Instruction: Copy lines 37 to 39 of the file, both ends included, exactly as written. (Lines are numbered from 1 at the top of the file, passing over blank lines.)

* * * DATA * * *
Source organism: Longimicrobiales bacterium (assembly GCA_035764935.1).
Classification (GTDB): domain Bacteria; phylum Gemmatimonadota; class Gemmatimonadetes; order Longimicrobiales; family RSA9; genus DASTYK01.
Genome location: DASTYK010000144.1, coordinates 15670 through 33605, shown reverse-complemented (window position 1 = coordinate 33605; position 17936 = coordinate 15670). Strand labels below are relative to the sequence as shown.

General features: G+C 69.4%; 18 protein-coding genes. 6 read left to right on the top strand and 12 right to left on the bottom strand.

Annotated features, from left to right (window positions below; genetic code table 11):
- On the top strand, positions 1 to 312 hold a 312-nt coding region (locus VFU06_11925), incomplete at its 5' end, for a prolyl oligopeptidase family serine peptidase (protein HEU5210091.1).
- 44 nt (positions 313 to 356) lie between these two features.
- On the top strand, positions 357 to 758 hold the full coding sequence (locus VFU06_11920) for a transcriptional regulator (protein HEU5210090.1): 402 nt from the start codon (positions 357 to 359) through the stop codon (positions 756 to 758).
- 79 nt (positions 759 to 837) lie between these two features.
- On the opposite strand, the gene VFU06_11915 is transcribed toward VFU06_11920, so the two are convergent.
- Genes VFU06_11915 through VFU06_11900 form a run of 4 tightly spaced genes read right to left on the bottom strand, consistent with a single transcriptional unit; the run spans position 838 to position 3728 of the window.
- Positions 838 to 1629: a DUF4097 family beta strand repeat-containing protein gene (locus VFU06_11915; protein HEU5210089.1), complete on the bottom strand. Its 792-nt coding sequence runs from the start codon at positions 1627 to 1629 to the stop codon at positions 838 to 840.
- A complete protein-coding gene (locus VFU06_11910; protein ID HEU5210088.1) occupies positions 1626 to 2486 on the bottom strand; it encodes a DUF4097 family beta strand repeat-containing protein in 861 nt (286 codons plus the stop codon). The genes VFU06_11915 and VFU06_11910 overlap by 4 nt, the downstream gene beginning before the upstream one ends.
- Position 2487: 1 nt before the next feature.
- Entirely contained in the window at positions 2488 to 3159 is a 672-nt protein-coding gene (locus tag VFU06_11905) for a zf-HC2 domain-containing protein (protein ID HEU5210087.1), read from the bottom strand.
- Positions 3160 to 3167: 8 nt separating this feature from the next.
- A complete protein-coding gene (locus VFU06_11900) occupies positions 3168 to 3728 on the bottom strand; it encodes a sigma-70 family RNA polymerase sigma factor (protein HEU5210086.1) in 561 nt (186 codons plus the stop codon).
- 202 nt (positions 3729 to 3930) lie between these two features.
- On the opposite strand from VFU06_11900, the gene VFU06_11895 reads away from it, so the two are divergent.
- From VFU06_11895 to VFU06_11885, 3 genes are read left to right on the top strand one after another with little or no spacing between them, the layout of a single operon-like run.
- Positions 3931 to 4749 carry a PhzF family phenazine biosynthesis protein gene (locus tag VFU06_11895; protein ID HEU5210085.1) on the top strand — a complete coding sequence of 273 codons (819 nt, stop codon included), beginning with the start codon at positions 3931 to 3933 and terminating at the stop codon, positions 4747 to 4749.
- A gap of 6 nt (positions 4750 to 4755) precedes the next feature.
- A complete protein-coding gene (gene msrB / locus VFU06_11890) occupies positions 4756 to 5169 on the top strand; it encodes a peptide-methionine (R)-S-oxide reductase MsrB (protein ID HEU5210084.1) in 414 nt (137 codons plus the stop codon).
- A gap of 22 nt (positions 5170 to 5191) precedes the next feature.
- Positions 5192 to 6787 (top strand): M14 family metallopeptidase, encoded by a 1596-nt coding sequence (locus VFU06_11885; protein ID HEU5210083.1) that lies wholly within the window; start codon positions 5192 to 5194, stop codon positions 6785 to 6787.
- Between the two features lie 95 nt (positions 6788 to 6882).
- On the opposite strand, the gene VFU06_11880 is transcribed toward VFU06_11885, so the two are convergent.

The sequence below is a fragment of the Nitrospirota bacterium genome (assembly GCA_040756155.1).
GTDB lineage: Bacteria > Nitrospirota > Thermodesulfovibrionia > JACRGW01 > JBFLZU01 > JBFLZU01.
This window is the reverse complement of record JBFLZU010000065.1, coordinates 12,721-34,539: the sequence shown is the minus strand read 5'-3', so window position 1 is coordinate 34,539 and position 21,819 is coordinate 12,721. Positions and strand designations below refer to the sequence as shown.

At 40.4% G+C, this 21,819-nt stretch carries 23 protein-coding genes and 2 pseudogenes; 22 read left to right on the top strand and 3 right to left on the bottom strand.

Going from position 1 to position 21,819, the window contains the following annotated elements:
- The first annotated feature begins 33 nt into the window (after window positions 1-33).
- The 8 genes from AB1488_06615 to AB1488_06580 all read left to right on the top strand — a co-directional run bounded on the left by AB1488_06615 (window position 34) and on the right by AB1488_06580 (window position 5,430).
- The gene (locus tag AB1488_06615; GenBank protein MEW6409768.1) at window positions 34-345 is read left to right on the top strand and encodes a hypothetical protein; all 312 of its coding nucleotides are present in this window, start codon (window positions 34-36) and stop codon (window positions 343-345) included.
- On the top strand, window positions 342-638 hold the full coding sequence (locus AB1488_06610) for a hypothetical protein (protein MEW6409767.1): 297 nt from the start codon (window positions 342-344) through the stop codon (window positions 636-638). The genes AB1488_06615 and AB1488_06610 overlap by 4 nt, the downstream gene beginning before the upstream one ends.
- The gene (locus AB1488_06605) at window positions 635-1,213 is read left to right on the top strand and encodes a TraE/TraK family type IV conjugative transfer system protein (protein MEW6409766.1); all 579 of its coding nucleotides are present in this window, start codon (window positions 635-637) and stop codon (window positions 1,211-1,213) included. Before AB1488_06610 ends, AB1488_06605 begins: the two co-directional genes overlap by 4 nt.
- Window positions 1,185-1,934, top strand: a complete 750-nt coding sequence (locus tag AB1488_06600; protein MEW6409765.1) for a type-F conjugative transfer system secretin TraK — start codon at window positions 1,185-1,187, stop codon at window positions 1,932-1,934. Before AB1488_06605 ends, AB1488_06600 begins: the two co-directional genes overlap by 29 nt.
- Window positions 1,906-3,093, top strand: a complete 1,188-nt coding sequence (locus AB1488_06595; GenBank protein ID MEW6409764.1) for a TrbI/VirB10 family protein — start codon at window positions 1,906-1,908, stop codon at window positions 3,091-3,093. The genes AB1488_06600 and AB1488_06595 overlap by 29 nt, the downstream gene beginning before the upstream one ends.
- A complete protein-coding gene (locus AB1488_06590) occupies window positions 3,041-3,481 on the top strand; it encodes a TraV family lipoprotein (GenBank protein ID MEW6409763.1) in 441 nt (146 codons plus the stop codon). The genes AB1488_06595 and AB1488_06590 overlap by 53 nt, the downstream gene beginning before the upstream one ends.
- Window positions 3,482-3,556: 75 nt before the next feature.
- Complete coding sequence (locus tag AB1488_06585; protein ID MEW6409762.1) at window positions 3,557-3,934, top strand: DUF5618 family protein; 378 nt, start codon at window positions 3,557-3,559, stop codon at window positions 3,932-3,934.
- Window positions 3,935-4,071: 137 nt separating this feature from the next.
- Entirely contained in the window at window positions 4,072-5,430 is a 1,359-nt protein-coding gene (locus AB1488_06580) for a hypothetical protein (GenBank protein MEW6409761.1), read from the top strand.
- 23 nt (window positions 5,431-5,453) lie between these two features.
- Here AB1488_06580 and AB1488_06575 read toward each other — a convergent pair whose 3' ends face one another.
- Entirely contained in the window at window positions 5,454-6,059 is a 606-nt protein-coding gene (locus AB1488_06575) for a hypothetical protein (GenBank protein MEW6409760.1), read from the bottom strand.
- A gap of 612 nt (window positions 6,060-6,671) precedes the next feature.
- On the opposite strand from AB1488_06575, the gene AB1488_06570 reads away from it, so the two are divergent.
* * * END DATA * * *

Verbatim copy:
- The gene (locus AB1488_06605) at window positions 635-1,213 is read left to right on the top strand and encodes a TraE/TraK family type IV conjugative transfer system protein (protein MEW6409766.1); all 579 of its coding nucleotides are present in this window, start codon (window positions 635-637) and stop codon (window positions 1,211-1,213) included. Before AB1488_06610 ends, AB1488_06605 begins: the two co-directional genes overlap by 4 nt.
- Window positions 1,185-1,934, top strand: a complete 750-nt coding sequence (locus tag AB1488_06600; protein MEW6409765.1) for a type-F conjugative transfer system secretin TraK — start codon at window positions 1,185-1,187, stop codon at window positions 1,932-1,934. Before AB1488_06605 ends, AB1488_06600 begins: the two co-directional genes overlap by 29 nt.
- Window positions 1,906-3,093, top strand: a complete 1,188-nt coding sequence (locus AB1488_06595; GenBank protein ID MEW6409764.1) for a TrbI/VirB10 family protein — start codon at window positions 1,906-1,908, stop codon at window positions 3,091-3,093. The genes AB1488_06600 and AB1488_06595 overlap by 29 nt, the downstream gene beginning before the upstream one ends.